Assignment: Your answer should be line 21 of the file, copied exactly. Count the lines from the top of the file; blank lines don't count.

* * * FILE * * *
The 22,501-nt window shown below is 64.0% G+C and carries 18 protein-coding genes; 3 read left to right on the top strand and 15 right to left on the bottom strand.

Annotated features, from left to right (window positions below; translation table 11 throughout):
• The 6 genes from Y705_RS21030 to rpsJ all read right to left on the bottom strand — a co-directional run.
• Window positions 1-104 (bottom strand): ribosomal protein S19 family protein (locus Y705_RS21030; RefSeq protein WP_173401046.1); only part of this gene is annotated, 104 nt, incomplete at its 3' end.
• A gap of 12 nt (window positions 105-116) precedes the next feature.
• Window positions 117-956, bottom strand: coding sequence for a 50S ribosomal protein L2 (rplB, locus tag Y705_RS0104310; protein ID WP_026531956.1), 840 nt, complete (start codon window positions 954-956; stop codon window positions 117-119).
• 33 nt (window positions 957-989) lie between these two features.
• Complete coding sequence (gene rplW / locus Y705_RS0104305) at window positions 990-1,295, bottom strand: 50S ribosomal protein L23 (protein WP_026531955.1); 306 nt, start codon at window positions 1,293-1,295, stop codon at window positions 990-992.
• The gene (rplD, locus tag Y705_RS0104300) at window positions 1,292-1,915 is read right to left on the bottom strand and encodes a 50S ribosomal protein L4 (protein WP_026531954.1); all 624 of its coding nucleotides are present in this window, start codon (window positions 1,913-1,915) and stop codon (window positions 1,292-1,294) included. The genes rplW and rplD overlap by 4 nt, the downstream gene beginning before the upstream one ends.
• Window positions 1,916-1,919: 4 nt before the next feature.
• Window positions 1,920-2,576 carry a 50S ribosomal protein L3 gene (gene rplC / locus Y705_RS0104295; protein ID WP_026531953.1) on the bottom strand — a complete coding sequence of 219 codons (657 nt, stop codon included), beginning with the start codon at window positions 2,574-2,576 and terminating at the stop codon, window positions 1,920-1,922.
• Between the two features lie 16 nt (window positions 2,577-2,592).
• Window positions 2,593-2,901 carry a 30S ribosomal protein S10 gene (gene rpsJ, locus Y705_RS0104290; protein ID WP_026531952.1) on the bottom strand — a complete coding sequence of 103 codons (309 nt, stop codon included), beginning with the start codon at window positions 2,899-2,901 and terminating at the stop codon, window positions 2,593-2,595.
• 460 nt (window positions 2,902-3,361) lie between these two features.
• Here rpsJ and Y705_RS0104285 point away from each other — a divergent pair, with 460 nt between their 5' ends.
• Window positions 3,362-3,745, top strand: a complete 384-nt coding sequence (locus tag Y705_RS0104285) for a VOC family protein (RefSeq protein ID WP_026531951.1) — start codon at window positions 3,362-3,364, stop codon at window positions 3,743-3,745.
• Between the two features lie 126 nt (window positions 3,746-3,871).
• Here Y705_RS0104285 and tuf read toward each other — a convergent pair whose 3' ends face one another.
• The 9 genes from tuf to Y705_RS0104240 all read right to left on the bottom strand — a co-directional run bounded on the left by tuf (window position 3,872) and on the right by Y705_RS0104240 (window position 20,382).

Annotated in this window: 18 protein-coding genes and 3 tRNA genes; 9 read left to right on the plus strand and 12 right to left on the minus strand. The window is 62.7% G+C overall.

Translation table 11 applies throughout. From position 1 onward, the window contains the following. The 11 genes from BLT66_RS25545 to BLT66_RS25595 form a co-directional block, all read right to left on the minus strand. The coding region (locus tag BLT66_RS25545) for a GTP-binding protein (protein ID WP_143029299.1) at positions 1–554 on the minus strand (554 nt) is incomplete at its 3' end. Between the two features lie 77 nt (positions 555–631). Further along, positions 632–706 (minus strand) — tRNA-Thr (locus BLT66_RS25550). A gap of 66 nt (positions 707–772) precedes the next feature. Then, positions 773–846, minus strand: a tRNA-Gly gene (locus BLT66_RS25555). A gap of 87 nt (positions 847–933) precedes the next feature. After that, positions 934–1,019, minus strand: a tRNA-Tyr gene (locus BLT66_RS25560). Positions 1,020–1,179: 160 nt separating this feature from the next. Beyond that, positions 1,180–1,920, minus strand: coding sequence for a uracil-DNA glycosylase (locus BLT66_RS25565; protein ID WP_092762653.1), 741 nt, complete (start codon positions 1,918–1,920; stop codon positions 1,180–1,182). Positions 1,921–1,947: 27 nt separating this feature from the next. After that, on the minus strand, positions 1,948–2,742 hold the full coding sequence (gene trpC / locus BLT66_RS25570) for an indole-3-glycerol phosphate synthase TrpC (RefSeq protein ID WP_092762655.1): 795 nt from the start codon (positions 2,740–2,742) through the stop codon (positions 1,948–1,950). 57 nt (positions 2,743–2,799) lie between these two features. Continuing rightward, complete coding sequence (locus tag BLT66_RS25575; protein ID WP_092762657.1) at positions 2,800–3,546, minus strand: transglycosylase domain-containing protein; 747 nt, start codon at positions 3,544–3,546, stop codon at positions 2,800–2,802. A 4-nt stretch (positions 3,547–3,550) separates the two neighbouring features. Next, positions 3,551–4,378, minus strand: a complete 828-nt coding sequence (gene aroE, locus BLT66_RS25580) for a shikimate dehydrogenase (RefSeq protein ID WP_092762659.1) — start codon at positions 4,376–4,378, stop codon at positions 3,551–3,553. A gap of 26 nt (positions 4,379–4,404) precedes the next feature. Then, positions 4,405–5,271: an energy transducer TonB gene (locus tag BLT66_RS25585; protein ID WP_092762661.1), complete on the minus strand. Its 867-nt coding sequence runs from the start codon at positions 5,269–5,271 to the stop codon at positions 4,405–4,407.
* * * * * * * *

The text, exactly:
Translation table 11 applies throughout. From position 1 onward, the window contains the following. The 11 genes from BLT66_RS25545 to BLT66_RS25595 form a co-directional block, all read right to left on the minus strand. The coding region (locus tag BLT66_RS25545) for a GTP-binding protein (protein ID WP_143029299.1) at positions 1–554 on the minus strand (554 nt) is incomplete at its 3' end. Between the two features lie 77 nt (positions 555–631). Further along, positions 632–706 (minus strand) — tRNA-Thr (locus BLT66_RS25550). A gap of 66 nt (positions 707–772) precedes the next feature. Then, positions 773–846, minus strand: a tRNA-Gly gene (locus BLT66_RS25555). A gap of 87 nt (positions 847–933) precedes the next feature. After that, positions 934–1,019, minus strand: a tRNA-Tyr gene (locus BLT66_RS25560). Positions 1,020–1,179: 160 nt separating this feature from the next. Beyond that, positions 1,180–1,920, minus strand: coding sequence for a uracil-DNA glycosylase (locus BLT66_RS25565; protein ID WP_092762653.1), 741 nt, complete (start codon positions 1,918–1,920; stop codon positions 1,180–1,182). Positions 1,921–1,947: 27 nt separating this feature from the next. After that, on the minus strand, positions 1,948–2,742 hold the full coding sequence (gene trpC / locus BLT66_RS25570) for an indole-3-glycerol phosphate synthase TrpC (RefSeq protein ID WP_092762655.1): 795 nt from the start codon (positions 2,740–2,742) through the stop codon (positions 1,948–1,950). 57 nt (positions 2,743–2,799) lie between these two features. Continuing rightward, complete coding sequence (locus tag BLT66_RS25575; protein ID WP_092762657.1) at positions 2,800–3,546, minus strand: transglycosylase domain-containing protein; 747 nt, start codon at positions 3,544–3,546, stop codon at positions 2,800–2,802. A 4-nt stretch (positions 3,547–3,550) separates the two neighbouring features. Next, positions 3,551–4,378, minus strand: a complete 828-nt coding sequence (gene aroE, locus BLT66_RS25580) for a shikimate dehydrogenase (RefSeq protein ID WP_092762659.1) — start codon at positions 4,376–4,378, stop codon at positions 3,551–3,553. A gap of 26 nt (positions 4,379–4,404) precedes the next feature. Then, positions 4,405–5,271: an energy transducer TonB gene (locus tag BLT66_RS25585; protein ID WP_092762661.1), complete on the minus strand. Its 867-nt coding sequence runs from the start codon at positions 5,269–5,271 to the stop codon at positions 4,405–4,407.